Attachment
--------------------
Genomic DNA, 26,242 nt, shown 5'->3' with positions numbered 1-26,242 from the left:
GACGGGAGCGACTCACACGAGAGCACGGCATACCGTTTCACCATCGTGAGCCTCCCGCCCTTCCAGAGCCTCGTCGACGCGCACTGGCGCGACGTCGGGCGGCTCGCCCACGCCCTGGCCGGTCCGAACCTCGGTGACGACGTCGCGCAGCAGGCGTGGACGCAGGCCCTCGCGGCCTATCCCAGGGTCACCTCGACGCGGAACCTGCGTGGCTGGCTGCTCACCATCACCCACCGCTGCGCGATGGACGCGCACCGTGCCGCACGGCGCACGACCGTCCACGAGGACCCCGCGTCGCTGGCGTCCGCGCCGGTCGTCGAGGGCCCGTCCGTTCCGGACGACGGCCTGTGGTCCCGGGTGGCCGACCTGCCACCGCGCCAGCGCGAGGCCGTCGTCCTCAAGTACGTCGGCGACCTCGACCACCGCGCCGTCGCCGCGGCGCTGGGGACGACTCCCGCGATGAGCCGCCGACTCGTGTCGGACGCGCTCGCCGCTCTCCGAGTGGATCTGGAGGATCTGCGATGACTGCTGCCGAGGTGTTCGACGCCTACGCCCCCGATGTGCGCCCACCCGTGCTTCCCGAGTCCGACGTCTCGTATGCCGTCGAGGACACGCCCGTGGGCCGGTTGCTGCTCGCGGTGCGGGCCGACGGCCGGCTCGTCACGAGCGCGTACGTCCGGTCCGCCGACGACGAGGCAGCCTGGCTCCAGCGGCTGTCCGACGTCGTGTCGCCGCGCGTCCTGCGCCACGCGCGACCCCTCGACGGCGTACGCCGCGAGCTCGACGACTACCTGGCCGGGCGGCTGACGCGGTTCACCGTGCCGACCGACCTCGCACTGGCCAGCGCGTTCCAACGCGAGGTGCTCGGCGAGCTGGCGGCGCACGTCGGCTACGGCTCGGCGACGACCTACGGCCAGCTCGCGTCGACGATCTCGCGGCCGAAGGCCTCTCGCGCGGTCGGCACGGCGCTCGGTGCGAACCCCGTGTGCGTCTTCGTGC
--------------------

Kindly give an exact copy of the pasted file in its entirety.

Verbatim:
Genomic DNA, 26,242 nt, shown 5'->3' with positions numbered 1-26,242 from the left:
GACGGGAGCGACTCACACGAGAGCACGGCATACCGTTTCACCATCGTGAGCCTCCCGCCCTTCCAGAGCCTCGTCGACGCGCACTGGCGCGACGTCGGGCGGCTCGCCCACGCCCTGGCCGGTCCGAACCTCGGTGACGACGTCGCGCAGCAGGCGTGGACGCAGGCCCTCGCGGCCTATCCCAGGGTCACCTCGACGCGGAACCTGCGTGGCTGGCTGCTCACCATCACCCACCGCTGCGCGATGGACGCGCACCGTGCCGCACGGCGCACGACCGTCCACGAGGACCCCGCGTCGCTGGCGTCCGCGCCGGTCGTCGAGGGCCCGTCCGTTCCGGACGACGGCCTGTGGTCCCGGGTGGCCGACCTGCCACCGCGCCAGCGCGAGGCCGTCGTCCTCAAGTACGTCGGCGACCTCGACCACCGCGCCGTCGCCGCGGCGCTGGGGACGACTCCCGCGATGAGCCGCCGACTCGTGTCGGACGCGCTCGCCGCTCTCCGAGTGGATCTGGAGGATCTGCGATGACTGCTGCCGAGGTGTTCGACGCCTACGCCCCCGATGTGCGCCCACCCGTGCTTCCCGAGTCCGACGTCTCGTATGCCGTCGAGGACACGCCCGTGGGCCGGTTGCTGCTCGCGGTGCGGGCCGACGGCCGGCTCGTCACGAGCGCGTACGTCCGGTCCGCCGACGACGAGGCAGCCTGGCTCCAGCGGCTGTCCGACGTCGTGTCGCCGCGCGTCCTGCGCCACGCGCGACCCCTCGACGGCGTACGCCGCGAGCTCGACGACTACCTGGCCGGGCGGCTGACGCGGTTCACCGTGCCGACCGACCTCGCACTGGCCAGCGCGTTCCAACGCGAGGTGCTCGGCGAGCTGGCGGCGCACGTCGGCTACGGCTCGGCGACGACCTACGGCCAGCTCGCGTCGACGATCTCGCGGCCGAAGGCCTCTCGCGCGGTCGGCACGGCGCTCGGTGCGAACCCCGTGTGCGTCTTCGTGC